|Dear Spa Guy,
One of my friends was talking to me the other
night about his hot tub spa. He mentioned to me that he uses
something called the "Hamilton Index" to maintain his
water. He says the water is always clear, never smells, and it
sounds like he uses a lot less chemicals than me. I did not want to
sound ignorant, so I told him that I used it too! What the heck is
this ? A brand of chemicals, a different test kit ? Please help !
R.S., Hobbs, New Mexico
You know, when I agreed to write this column,
I figured that most of the questions would be real easy, like
"what is a pump ?". However I am beginning to see that I
have to put a lot more thought into this than I planned !
I guess our readers are pretty knowledgeable
about their spas, and you are certainly not "ignorant" to
be unaware of the Hamilton Index. As a matter of fact, I bet many of
our readers already use the Hamilton Index and don't even know it !
About 6 years ago, a California research group
was looking for a way to improve the chemical sanitization of hot
tub spa water. What they developed was named the Hamilton Index. It
involves rethinking the ways people have always been taught to care
for hot tub (or swimming pool) water chemistry.
Most of the information about spa water
chemistry is given to spa dealers by the manufacturers of spa
chemicals. This information is then taught to the spa owners.
Obviously, the chemical manufacturers would like you to use the most
chemicals possible ! With the Hamilton Index, you can actually use
less chemicals and have better sanitized spa water.
The basic concept is this - for many years,
the accepted chemical level reading for bromine was 2.0, pH was 7.4
and Alkalinity was 80. The Hamilton Index rethinks this accepted
water chemistry. By analyzing the chemical reactions down to their
molecular level, it actually turns out that these "old"
accepted chemical levels are neither the most economical nor the
best and easiest way to sanitize water.
Over the years, we at Poolandspa.com
have seen that our customers have had a lot of trouble maintaining
their pH and Alkalinty at the proper levels. If they boost the
Alkalinity level, the pH goes up too much. When they add pH Minus to
bring down the pH, the Alkalinity drops way down. They are caught in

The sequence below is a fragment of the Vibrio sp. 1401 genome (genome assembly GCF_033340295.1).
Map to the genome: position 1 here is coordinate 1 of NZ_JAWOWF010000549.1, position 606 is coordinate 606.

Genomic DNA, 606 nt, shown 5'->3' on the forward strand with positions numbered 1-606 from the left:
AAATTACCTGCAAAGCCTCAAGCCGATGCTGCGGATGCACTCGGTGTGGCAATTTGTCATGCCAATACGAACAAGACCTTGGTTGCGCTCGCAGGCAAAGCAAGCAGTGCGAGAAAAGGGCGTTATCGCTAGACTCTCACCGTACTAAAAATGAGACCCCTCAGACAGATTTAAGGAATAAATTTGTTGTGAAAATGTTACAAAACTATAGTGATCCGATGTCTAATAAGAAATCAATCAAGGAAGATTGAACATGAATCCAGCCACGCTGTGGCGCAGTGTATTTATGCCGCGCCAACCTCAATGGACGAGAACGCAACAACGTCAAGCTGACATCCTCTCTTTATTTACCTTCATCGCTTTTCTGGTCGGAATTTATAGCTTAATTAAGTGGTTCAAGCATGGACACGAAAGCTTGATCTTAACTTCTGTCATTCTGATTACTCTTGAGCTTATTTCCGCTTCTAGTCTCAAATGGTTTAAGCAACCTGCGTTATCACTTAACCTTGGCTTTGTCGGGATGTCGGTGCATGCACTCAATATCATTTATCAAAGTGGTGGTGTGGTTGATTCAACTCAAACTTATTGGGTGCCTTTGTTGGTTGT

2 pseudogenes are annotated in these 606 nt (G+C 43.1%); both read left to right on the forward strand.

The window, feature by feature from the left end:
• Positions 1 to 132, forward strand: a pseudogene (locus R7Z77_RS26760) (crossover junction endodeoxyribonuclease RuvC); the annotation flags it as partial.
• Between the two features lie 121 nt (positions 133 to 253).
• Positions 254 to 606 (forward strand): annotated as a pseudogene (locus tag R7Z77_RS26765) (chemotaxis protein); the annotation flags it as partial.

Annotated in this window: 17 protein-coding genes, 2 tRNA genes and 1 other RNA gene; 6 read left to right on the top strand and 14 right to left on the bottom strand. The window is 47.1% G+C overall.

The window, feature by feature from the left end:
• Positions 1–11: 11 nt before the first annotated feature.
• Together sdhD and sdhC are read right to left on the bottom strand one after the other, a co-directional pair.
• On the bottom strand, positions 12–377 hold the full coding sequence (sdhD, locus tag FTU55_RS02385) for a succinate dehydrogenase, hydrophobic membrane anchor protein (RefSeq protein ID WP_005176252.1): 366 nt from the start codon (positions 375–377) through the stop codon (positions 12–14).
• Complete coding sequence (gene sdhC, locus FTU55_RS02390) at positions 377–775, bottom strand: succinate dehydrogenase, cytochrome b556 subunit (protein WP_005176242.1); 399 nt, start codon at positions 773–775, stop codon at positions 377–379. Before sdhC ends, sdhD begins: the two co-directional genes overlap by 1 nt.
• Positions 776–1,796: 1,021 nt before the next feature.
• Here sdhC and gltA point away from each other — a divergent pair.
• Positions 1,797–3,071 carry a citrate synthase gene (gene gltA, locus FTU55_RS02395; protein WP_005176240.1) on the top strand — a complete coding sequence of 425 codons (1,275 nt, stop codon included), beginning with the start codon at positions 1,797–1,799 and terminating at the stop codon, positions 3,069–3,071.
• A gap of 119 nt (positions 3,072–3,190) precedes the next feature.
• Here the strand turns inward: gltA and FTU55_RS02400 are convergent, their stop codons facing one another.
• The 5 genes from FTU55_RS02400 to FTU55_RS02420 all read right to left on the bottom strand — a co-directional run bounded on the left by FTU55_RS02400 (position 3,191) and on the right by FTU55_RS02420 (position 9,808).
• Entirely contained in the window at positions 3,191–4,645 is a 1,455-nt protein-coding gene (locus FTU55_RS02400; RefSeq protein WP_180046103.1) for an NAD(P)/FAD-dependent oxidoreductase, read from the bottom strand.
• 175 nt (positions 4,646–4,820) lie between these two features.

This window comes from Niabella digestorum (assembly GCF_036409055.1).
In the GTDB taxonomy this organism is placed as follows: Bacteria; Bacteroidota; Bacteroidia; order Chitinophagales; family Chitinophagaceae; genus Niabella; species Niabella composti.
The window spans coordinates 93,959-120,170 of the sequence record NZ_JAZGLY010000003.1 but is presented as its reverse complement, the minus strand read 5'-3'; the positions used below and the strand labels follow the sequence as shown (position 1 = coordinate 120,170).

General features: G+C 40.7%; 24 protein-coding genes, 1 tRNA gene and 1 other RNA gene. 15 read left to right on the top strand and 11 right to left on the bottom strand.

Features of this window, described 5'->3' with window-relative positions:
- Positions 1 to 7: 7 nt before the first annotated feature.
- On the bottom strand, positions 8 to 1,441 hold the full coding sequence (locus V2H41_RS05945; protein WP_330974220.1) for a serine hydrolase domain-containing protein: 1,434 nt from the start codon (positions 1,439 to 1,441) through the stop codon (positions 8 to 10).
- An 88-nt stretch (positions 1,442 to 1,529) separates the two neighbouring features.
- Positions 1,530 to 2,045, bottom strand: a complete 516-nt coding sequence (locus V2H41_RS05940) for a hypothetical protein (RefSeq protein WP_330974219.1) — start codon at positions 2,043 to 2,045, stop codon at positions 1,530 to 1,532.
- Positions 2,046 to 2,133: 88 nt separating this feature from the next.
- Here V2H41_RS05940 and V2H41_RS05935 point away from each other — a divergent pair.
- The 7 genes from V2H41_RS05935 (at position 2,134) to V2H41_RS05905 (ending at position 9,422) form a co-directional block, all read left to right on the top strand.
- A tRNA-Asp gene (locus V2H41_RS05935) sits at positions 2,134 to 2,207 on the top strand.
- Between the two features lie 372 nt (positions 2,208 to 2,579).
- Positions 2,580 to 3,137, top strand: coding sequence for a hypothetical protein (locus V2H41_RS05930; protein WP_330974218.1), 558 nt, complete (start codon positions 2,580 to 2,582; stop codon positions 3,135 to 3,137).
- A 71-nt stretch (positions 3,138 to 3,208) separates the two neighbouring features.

a perpetual "Catch-22" and usually end up getting very
frustrated and just dump out and change the water. Proper use of the
Hamilton Index specifically fights this problem of pH and Alkalinity
bounce as well as cuts sanitizer use by up to 50 %.
According to the Hamilton Index, the Total
Alkalinity level should be at least 100-120 instead of floating
between 60 and 80. Remember, Alkalinity is different than pH and
must be tested with either a test strip or a 5 part dropper bottle
test kit. The benefits of running a higher Alkalinty are: less
sanitizer is needed, the pH is much more stable, there is a reduced
tendency for cloudy water and stale smell, makes maintaining other
chemical levels easier and reduces the possibility of corrosion to
metal spa parts.
The pH level should be kept between 7.6 and
8.2 instead of 7.4 to 7.6. The darker red color on most test kits is
better than the middle pink/red color. The benefits of running a
higher pH are: less sanitizer is needed, sanitizer is more stable,
less skin irritation, less chemical smell, reduces corrosion of
metal spa parts, reduces chance of algae, improves water clarity,
and higher pH is automatically "locked in" when Alkalinity
is at 100-120.
Your sanitizer level (bromine) should be 1.0
instead of 2.0. The lighter yellow color on most test kits is better
than the middle yellow color. The benefits of this are: less
sanitizer odor, less skin irritation, less inert chemical materials
building up in the water, less water foaming, less sanitizer cost.
You will quickly find
that maintaining your spa water chemistry becomes much easier, and
something that you can do only once a week, rather than every few
days. Feel free to call us if you have questions !